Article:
“One of the most important aspects of sales is learning how to ask the right questions,” Ippolito said. “We really want our members to dictate how these conversations will go. The panel-structured events are meant to be really interactive.”

In addition, the club has recently been invited to participate in a worldwide sales competition hosted by MIT Sloan. For the first time in the history of BC, the Sales and Development Club has been invited to work with Harvard Business School and MIT Sloan to bring panelists into the competition.

The first MIT Sloan’s Worldwide Sales Competition conference for the competition that BC students are invited to is Nov. 15 from 10:30 a.m. to 4:30 p.m. at the MIT Sloan School of Management. The two panels that will be featured are: “Sales, Marketing, and Business Development: How are they different and how do they work together?” and “Sales and Biz Dev in Start-Ups.”

After having a successful kick-off meeting on Oct. 29 and an abundance of interest on the listserv, the club is now trying to weed out disinterested members and form a strong leadership team and core of general members. Because it is a newly founded club, Alto and Ippolito are eager to fill leadership roles right away.

“With sales, you get what you put into it,” Ippolito said. “Your salary depends on how hard you work, and likewise our most active members will benefit the most from their participation in the club’s various events.”

The Sales and Business Development Club has a mission to bring respect to and bolster interest in the sales and business fields at BC. Even for those not interested in careers in sales, the club encourages involvement for all undergraduates.

“Sales is a really professional career where you can make money, but even for those who don’t want to be in sales, it is a fundamental skill that anyone can use,” Alto said. “Whether you’re pitching somebody an idea within an organization or trying to get a good candidate on your team, sales is the underlying factor.”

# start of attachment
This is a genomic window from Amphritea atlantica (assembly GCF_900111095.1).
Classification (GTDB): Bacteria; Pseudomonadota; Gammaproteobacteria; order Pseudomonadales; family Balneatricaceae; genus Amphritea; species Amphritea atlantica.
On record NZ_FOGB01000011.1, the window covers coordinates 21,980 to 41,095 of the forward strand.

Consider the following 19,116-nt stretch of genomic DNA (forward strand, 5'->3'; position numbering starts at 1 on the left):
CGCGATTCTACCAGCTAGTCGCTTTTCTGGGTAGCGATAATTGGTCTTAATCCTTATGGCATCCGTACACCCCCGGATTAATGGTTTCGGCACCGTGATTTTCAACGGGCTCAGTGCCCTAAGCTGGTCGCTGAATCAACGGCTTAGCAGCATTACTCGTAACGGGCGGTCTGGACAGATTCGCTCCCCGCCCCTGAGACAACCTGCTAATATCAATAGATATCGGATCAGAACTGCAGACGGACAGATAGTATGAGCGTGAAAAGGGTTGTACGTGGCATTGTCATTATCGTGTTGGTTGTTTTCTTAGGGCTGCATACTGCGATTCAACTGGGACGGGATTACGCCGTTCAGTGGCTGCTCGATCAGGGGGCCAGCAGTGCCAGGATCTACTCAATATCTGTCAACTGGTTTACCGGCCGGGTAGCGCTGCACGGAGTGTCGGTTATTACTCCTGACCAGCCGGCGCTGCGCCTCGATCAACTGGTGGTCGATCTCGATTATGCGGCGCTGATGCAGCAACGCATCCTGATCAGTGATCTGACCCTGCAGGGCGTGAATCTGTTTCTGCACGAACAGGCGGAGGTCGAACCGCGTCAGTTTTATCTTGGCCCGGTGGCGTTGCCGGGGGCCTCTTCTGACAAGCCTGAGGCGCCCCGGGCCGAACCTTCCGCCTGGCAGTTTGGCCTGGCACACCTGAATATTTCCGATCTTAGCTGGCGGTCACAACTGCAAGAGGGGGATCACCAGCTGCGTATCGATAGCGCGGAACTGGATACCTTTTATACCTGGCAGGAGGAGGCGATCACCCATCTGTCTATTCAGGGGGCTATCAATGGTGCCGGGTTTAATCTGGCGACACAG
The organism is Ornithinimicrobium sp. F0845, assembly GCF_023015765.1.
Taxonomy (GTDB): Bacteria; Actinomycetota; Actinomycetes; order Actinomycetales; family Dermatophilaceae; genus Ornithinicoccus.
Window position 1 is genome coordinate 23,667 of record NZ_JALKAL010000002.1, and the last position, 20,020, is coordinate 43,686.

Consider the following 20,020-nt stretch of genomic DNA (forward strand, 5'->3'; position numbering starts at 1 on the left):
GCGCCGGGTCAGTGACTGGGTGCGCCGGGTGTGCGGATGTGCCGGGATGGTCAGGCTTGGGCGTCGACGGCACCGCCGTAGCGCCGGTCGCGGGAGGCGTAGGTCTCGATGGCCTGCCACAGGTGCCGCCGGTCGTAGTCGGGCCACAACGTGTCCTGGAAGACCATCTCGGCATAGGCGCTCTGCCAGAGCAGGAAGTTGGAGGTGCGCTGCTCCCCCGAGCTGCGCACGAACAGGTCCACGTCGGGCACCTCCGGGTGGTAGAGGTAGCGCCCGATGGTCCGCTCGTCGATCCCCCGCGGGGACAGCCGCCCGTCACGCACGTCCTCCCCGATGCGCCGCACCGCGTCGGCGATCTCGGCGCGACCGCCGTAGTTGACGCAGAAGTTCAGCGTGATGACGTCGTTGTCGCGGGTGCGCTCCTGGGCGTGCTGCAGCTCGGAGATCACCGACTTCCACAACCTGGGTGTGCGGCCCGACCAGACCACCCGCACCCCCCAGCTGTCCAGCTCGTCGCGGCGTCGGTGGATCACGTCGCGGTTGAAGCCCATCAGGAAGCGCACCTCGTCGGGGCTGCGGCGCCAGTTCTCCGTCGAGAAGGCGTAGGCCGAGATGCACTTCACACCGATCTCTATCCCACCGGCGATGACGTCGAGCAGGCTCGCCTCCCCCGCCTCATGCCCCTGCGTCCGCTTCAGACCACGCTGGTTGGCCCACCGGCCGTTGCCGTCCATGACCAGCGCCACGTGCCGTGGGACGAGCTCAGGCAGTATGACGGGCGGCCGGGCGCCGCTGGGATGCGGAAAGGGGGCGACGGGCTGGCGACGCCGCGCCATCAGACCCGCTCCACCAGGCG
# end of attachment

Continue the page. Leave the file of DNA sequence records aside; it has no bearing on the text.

Featured Image by freestockphotos.biz/stockphoto/1720

With New Fund Supporting BC, Startups Aren’t Just MIT’s Game

Less than 100 years ago, the Valley of Heart’s Delight was home to over eight million fruit trees, 18 fruit factories, and 13 dried-fruit packing houses, according to The Boston Globe. The area was nationally famous for its high supply of orchards, flowering trees, and plants. Until the 1960s, it was the largest fruit production and packaging region in the world.

On the other side of the country in Cambridge, a place once dubbed “Nowhere Square” was a former salt marsh that had become known for its production of fire hoses and bicycle tires.

Today, the scene of the two areas is a little bit different.

The Valley of Heart’s Delight has been renamed Silicon Valley, and now boasts the largest population of technology companies in the world. Nowhere Square is now Kendall Square, one of the most sought-after tech centers in the world—a global mecca for science and technology.

In the early 1960s, President John F. Kennedy headed a movement to bring NASA headquarters to Kendall Square, and used his leverage to obtain 29 acres of land for NASA’s Electronics Research Center. Although Nixon put a stop to the project, the technology boom began and more and more companies moved into Boston for the fist time. Today, over 500 startups call Kendall Square home.

Why should we care about the history of Kendall Square or Silicon Valley?

These locations are two of the largest startup breeding hubs in the world—with companies like Facebook, Dropbox, and ZipCar tracing their roots back to Boston.